Rated G - Running time: 1:28 - Released 6/18/99

Ever since the so-called "Disney renaissance," which began 10 years ago with The Little Mermaid, that large-eared company has been producing impeccable, awe-inspiring animations, using huge-name stars for its voice actors and musical composers, and moving right along with the computer age in graphic design. The idea behind spending all that money and effort (when the kids would be perfectly happy with the lamest, cheapest cartoons available) is to pitch to adults as well as children; to romance the baby-boomers who grew up with titles like Snow White and Sleeping Beauty. This has worked beautifully, of course, bringing them trillions of dollars in box-office receipts, toy and video sales, and theme park tickets. And Disney's latest release, Tarzan, will be sure to heat up the cash registers one more time.

Is there anyone not familiar with this story? (Actually, until I set them straight, my kids thought it was based on George Of The Jungle.) Originally published in 1914 as the novel Tarzan Of The Apes by Edgar Rice Burroughs, the story is thus: A baby is orphaned in the African jungle in the early 20th century, when his British parents are killed. He is discovered by a family of gorillas, reared as one of their own, and doesn't discover he is human until adulthood, when he is found by explorers. Then he must choose between savagery and civility, between the apes who were his family and the humans who are his species. In this version, adapted for the screen by Tab Murphy and Bob Tzudiker & Noni White, young Tarzan (voice of Alex D. Linz) is rescued by mother ape Kala (Glenn Close) and brought into the clan despite the reservations of its leader, Kerchak (Lance Henriksen). He makes friends with a rambunctious kid gorilla named Terk (Rosie O'Donnell) and an elephant named Tantor (Wayne Knight).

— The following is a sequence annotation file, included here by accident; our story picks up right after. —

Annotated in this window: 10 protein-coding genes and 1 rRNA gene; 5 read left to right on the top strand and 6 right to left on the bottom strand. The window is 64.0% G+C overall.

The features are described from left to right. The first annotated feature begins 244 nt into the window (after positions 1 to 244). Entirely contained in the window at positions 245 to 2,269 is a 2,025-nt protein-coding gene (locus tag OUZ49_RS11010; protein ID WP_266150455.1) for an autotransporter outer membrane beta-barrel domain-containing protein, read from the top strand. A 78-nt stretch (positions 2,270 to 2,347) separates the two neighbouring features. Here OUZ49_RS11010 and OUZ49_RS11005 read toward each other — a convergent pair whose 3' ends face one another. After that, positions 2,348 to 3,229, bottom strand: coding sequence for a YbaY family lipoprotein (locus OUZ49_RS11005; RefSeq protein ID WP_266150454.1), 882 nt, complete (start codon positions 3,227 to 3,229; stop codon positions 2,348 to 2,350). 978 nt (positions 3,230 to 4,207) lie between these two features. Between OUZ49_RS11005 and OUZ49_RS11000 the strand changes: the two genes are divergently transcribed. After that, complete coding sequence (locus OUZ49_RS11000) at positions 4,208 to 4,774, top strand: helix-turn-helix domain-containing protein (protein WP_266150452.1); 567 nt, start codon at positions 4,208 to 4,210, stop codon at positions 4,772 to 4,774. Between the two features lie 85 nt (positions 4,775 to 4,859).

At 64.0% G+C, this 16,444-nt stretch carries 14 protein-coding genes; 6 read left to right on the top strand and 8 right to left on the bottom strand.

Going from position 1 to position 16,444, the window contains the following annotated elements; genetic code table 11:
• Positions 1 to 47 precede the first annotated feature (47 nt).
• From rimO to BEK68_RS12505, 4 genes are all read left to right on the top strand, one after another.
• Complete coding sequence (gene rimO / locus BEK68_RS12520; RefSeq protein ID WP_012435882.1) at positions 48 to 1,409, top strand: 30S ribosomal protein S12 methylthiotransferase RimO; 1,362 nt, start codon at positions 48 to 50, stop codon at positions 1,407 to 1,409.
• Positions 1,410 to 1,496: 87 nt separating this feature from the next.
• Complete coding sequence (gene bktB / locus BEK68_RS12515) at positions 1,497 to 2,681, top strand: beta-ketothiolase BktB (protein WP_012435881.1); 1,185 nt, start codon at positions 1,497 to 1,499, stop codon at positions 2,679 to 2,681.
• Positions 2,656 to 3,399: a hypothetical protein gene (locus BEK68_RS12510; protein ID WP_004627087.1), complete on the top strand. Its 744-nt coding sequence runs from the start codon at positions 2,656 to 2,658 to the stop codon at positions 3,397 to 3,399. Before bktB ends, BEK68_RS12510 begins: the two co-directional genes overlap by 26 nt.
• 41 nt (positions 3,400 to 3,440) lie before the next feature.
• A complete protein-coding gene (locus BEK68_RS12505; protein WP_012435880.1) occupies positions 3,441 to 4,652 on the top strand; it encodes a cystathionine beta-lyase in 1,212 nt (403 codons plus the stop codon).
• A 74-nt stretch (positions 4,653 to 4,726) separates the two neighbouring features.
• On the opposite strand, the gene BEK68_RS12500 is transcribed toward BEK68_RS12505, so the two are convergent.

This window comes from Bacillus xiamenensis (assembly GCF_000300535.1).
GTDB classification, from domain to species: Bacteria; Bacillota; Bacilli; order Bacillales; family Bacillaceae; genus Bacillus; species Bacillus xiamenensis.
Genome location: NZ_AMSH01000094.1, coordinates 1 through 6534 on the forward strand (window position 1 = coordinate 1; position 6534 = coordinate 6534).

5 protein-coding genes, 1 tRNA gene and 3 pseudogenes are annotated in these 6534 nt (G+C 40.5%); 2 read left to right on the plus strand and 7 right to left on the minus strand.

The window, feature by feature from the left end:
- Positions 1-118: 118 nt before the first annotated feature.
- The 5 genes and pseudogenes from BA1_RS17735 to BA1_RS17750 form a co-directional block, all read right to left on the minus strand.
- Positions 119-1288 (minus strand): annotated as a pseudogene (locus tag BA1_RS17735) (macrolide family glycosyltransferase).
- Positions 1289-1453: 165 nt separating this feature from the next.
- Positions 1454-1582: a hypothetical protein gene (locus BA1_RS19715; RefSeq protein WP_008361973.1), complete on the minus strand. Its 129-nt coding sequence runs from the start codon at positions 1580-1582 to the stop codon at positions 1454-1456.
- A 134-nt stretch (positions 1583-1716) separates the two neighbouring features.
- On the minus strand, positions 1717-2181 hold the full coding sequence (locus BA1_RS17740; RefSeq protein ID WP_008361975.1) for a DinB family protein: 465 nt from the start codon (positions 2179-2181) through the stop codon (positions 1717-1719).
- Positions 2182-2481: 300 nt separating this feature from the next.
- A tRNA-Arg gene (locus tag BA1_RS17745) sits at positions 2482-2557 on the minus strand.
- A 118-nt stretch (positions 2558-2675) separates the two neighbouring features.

When Tarzan is an adult (voiced by Tony Goldwyn), he is discovered by a young explorer named Jane (Minnie Driver), who has come searching for apes with her father, the affable Professor Porter (Nigel Hawthorne), and an opportunistic scoundrel named Clayton (Brian Blessed). After winning his friendship and trust, Jane convinces Tarzan to show her the apes' home, but Clayton has plans to trap the animals and transport them home to sell, so he doublecrosses his colleagues, taking Tarzan and the Porters hostage.

This film is beautiful, fun, touching, and exciting. The characterizations are enjoyable, especially Driver as Jane, who brings a sense of independence to this turn-of-the-century female. Some definite updates to Tarzan's character are his sensitive side with Jane and his skater-style "tree-surfing" high in the jungle canopy. The CGI background animations are astounding, and the music is some of Phil Collins's best work to date; however, unlike most Disney films, Tarzan does not feature a soundtrack full of rousing musical numbers. The most memorable piece is an instrumental percussion jam, as would be expected from Collins, still a drummer at heart.

This Africa-based film bears some resemblance to its Indian predecessor, The Jungle Book (1967), the last feature produced by Walt Disney himself. But Tarzan brings us fully into the 21st century, using computer technology on the technical side and fitting the social-sexual roles of its principal characters to our ever-so-enlightened 1990s sensibilities. ****½

Copyright 1999 by John R. McEwen and The Republican

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